explains why the poor in many countries have a
patchwork of financial instruments, with high
turnover across accounts. A scarcity mindset leads
people to choose the most locally convenient
response to pressing demands, leading to constant financial juggling (34).
Questions surrounding poverty are large.
Poverty has long occupied philosophers, social
scientists, and policy-makers. No experiment can
fully explain how poverty, and scarcity more
generally, guides behavior. But the hypotheses,
methods, and results above offer an approach to
unpacking this problem. This paradigm can shed
light on the cognitive consequences of poverty.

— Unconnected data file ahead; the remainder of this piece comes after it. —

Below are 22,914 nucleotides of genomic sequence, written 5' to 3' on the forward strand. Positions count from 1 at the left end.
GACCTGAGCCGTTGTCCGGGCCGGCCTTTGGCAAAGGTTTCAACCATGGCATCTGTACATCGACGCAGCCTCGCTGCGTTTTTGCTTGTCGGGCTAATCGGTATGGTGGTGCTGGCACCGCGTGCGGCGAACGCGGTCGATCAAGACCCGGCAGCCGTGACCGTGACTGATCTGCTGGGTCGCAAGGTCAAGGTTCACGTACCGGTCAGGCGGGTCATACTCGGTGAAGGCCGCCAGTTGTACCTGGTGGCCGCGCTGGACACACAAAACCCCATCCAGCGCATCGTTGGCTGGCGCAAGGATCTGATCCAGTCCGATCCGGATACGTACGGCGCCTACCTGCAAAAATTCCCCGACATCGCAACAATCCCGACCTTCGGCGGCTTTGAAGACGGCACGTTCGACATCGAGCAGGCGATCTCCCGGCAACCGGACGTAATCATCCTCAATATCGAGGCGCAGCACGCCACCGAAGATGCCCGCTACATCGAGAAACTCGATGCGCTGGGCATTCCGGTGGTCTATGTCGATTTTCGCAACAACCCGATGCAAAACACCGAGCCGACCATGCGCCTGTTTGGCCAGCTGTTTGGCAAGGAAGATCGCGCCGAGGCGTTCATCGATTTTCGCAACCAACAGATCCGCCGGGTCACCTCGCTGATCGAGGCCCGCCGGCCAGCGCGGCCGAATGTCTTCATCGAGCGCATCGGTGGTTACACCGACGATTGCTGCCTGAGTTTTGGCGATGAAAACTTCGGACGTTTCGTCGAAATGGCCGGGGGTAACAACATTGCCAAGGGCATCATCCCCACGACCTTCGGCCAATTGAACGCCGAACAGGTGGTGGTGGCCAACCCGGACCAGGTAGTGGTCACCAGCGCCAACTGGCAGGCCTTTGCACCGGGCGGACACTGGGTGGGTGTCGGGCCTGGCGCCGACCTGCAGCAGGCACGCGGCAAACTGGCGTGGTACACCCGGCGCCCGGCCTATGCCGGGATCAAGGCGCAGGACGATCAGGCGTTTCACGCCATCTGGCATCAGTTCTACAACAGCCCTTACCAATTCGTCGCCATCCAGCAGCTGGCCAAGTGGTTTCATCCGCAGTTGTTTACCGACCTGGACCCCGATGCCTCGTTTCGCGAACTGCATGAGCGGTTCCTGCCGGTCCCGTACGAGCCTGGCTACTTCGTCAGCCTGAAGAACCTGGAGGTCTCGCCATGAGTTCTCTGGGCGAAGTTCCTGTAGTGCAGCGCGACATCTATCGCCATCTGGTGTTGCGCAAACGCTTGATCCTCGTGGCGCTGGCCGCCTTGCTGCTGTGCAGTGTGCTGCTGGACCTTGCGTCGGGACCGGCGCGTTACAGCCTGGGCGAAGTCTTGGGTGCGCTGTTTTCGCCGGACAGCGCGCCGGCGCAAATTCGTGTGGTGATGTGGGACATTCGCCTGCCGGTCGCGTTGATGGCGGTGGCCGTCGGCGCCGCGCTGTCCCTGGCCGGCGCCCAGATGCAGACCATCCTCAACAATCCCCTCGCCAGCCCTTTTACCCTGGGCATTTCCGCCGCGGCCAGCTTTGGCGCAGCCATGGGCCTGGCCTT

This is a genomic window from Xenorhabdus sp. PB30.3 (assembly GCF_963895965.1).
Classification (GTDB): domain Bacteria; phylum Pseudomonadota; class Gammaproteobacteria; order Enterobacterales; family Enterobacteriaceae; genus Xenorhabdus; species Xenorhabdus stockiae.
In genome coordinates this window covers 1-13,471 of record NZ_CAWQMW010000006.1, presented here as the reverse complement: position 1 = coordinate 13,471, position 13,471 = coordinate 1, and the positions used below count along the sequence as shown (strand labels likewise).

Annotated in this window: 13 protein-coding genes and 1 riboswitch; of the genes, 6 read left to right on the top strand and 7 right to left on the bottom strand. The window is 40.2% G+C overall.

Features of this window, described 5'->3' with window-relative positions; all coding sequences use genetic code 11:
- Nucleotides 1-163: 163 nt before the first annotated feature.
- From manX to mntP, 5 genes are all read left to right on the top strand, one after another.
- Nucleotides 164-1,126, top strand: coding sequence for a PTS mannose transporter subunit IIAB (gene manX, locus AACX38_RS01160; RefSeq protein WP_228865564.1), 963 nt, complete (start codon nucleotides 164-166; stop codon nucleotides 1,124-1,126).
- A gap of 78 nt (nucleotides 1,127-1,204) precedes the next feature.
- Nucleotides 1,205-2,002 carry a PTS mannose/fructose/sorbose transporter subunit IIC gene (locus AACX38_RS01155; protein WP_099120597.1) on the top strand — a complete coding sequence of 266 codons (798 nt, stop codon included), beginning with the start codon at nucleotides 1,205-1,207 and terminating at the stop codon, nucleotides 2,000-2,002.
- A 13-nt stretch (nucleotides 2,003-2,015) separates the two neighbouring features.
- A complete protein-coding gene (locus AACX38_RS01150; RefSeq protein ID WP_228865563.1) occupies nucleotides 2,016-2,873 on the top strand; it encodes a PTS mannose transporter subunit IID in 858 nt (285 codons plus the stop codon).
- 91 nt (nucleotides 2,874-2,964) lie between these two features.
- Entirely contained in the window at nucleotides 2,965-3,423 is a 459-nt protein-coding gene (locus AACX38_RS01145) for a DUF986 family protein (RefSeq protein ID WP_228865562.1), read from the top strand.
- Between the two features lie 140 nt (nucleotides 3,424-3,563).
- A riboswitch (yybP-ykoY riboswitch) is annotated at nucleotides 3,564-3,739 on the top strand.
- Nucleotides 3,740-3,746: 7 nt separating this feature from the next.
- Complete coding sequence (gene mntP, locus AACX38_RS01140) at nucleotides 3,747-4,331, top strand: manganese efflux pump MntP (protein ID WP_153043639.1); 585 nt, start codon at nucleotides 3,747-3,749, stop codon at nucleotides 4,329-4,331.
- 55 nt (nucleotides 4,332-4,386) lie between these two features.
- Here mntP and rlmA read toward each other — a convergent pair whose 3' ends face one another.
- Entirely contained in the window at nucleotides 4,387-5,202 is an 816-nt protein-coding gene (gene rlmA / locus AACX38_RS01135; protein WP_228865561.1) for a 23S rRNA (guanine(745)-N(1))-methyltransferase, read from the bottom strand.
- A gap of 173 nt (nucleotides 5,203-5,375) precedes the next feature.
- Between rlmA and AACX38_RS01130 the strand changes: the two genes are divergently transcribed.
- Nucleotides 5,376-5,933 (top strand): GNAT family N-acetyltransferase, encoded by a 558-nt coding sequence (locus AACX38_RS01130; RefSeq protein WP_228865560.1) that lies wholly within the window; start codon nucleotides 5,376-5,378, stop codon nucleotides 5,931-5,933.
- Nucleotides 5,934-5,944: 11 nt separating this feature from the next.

Future research might also suggest ways to alleviate the taxing cognitive consequences of having
too little. Finally, this approach can help us to
understand circumstances even broader than
poverty, because scarcity underlies problems
as dire as hunger and as mundane as busyness.
These problems have traditionally been studied
within their own limited domains. A more general study of scarcity can inform our understanding of many specific contexts at once. This may
be the key to a deeper appreciation of the vast
psychology that stems from having too little.
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Acknowledgments: Supported by NSF award 0933497 and by
the Canadian Institute for Advanced Research. Data are
available at http://theslab.uchicago.edu/browse/scidata.
Materials and Methods
Tables S1 to S5
26 March 2012; accepted 13 September 2012